A departure from conventional thinking in this manifold design always fires up the possibility of testing random ideas “just for the hell of it” whilst involved in the activity, and this is the second reason for that 36DCD. Maurice and I started with the conventional thought process in tuning both the 1088 and more recently the 1273. 1300cc engines and a 36 DCD need choke tube sizes of around 22 to 24mm…for primary and secondary…we know that don’t we?? We arrived at 23 x26with power increasing till we got there….driven by the logic that “this thing is flowing air and the engine wants it”. Then the thought arrived involving gas velocity variation, driven by the need to see what happens when we switch the primary and secondary choke tubes ….3 Bhp instantly. After some further work we arrived at 109.7 Bhp at 6800Rpm helped by reducing the secondary choke to 22mm. Nothing….and I mean Nothing folks gives the pure sense of satisfaction when one achieves better than you had hoped….and a laugh when you don’t yet fully understand why……?? More on this in future tales.
The practical result….(measured in Bhp/litre for direct comparison purposes) and the 1273 hit the Max Bhp/Litre of the OE 1078 Twin Carb SR engine of 49 Bhp/litre @ 5200Rpm …. At 4200 Rpm….plenty of good cylinder filling there.
More to the point …matched the 59Bhp max of the SR at a low 3800Rpm. Put into seat of the pants thump, this 1273 will nail even a mildly tuned 1900 CIH. For those running a 1078 TCarb engined Opel GT …look no further, this sort of power would give you a 120Mph barnstormer and besides…what is better than listening to that OHV hitting 8000Rpm through the gears.
But we are getting ahead of ourselves……how did we get here….Camshaft choice next.
At this point I don’t want this to sound like a lecture….but I have learned the hard way about camshafts and that is there is no magic bullet, anywhere. Through the years the comment “XXXcam does the job or YYYcam is no good” are throwaway lines that have absolutely no value at all. What does have value is when a particular engine type is confined to certain race rules, with many folk chasing a similar target….a pattern will develop… and then comments like that tend to carry some weight. BUT in an environment where there is an open book and the variables are not backed up by gazillions of examples of what does or doesn’t work, choosing a cam set up that works is best left to experience, logic and common sense…quite exciting really. I mentioned at the start of this story that one does need to get to know an engine type quite well because there is a pattern that tends to emerge, broadly speaking, around the basic characteristics the engine has. SO…this might sound counter to my opening comment here but….the OHV responds to Ford Kent profiles…if it works in a Ford Kent there is a good chance the OHV will respond. I learned that when Basil van Rooyen sent me my first TR68 way back in 1969 and then the TR71, the latter from memory being basically a Cosworth A6 and that has never changed (and resulted in the 127Bhp 1273)…again so why try to reinvent the wheel.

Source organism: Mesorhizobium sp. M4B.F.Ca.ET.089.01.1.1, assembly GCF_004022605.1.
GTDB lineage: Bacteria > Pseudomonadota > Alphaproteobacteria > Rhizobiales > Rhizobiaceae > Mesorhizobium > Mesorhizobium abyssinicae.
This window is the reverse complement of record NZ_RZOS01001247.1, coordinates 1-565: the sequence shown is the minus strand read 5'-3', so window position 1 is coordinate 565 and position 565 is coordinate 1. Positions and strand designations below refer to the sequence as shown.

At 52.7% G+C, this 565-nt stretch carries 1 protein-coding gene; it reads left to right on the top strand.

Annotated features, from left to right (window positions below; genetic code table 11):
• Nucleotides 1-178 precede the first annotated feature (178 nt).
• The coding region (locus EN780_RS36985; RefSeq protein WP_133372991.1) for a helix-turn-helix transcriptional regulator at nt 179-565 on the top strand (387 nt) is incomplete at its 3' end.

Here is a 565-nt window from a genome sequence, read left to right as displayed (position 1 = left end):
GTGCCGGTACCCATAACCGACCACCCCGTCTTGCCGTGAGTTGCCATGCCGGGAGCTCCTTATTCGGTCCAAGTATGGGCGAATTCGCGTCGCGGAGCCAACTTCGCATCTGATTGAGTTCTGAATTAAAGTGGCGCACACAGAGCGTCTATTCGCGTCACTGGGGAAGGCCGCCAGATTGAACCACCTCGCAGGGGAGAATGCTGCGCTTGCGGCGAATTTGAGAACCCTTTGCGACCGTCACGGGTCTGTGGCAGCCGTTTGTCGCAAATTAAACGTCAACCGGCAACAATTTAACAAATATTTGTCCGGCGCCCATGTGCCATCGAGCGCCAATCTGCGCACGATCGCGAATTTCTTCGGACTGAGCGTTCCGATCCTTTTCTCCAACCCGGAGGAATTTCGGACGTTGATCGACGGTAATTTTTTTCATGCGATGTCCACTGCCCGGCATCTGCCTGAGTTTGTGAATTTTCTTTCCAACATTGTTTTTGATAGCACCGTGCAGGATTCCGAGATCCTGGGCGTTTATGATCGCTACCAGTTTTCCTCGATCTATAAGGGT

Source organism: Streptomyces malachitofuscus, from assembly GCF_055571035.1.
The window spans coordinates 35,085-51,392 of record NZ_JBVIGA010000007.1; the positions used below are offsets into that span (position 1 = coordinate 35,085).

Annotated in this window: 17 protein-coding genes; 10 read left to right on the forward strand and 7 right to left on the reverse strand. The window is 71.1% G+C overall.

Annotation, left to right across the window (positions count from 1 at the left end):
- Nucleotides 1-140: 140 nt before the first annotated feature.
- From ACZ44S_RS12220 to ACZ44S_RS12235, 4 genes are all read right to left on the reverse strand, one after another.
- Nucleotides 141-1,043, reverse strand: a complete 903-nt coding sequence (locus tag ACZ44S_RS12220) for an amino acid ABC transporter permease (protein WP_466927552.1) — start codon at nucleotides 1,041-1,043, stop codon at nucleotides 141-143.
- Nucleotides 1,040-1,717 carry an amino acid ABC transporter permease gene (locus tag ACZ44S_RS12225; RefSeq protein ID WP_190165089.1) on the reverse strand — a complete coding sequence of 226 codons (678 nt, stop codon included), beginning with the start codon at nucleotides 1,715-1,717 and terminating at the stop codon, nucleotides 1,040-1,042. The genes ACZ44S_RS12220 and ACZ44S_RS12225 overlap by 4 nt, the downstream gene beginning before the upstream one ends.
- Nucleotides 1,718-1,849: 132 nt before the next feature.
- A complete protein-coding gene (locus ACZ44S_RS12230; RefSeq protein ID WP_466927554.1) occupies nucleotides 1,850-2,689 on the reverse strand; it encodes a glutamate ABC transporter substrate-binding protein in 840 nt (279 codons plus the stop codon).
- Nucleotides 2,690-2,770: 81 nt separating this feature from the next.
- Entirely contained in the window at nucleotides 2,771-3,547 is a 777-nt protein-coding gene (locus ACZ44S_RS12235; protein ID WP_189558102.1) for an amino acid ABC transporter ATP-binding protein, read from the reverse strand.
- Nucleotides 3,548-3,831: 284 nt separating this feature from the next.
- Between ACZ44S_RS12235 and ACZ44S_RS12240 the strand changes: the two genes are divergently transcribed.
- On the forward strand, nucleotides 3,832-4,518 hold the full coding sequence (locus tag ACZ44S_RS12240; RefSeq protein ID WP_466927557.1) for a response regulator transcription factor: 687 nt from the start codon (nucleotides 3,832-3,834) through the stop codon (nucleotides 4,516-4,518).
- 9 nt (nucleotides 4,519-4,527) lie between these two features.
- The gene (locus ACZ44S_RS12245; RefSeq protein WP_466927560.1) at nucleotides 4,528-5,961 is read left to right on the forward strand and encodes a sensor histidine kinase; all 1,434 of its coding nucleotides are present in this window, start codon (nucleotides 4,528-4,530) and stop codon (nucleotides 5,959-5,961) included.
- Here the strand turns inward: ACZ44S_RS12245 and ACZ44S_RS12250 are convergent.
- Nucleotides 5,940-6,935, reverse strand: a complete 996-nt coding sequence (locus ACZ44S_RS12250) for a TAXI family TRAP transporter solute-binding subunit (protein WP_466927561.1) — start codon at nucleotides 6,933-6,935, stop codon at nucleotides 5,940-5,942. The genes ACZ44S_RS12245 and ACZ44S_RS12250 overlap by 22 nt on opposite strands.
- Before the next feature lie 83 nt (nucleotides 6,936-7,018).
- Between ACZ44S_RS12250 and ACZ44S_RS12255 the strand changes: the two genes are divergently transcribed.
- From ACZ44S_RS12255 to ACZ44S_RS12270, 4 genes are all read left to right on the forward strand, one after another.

What has this got to do with the road spec 1273..well, remember my opening objective was to make this 60’s relevant and so far everything that has been done is just that. There are many knowledgeable, professional camshaft providers in the country I could choose from any of those, however, I wanted to do so with someone who would be a partner in the exercise rather than a purveyor of hardware. When starting out with the 1088 I was fortunate to have had Maurice put me in contact with Nelis Faure before his untimely passing. We bounced ideas around on what profile to use for a hot road application and he called one day to suggest the M7 Meissner profile from the 60’s but did warn me that for what was basically a 1000cc engine at altitude, it could be a bit on the hairy side. Used mainly on tuned 1498cc Fords back in the day I relished the idea because….and here we bring in that engine characteristic issue.. the OHV has always been able to handle “bigger” cams than popular belief would have us believe for a small engine .
From this data, the fact that it was 60’s relevant and that I had someone interested in the work, made the decision easy…whatever the outcome, it would have good historical roots and we would learn from the exercise. I then built the engine around the camshaft as best I could, rather than hoping that the camshaft would miraculously “do the job”. The story of the 1088 is covered in the “Magic 1088”…the combination worked brilliantly.
For the 1273 I followed the same discussion with Nelis and I am sad to say that during this period he was taken ill, a period from which he did not recover. Whilst I never met the man, my interactions with him over the phone and by mail were the type of communications that I will remember forever… knowledgeable, experienced and forthright…can’t get better than that. RIP my Good Man.
The outcome of those discussions was the Meissner M8…a logical extension of the thinking and set at 107 centres figured in the enlarged engine, would do the job. This was a camshaft produced by Meissner for Sidedraught applications on both the original Kent 1498 and the later 1598 X flow Kents. At 276° Duration, up from 268° on the M7 it was, theoretically at least, the next step in waking up an OHV….Along with the other hardware changes, I expected a big improvement on the 1088 in terms of Bhp/Litre. His Son Riaan produced the camshaft and did an excellent job …..that 110 Bhp does not come from the wrong valve timing.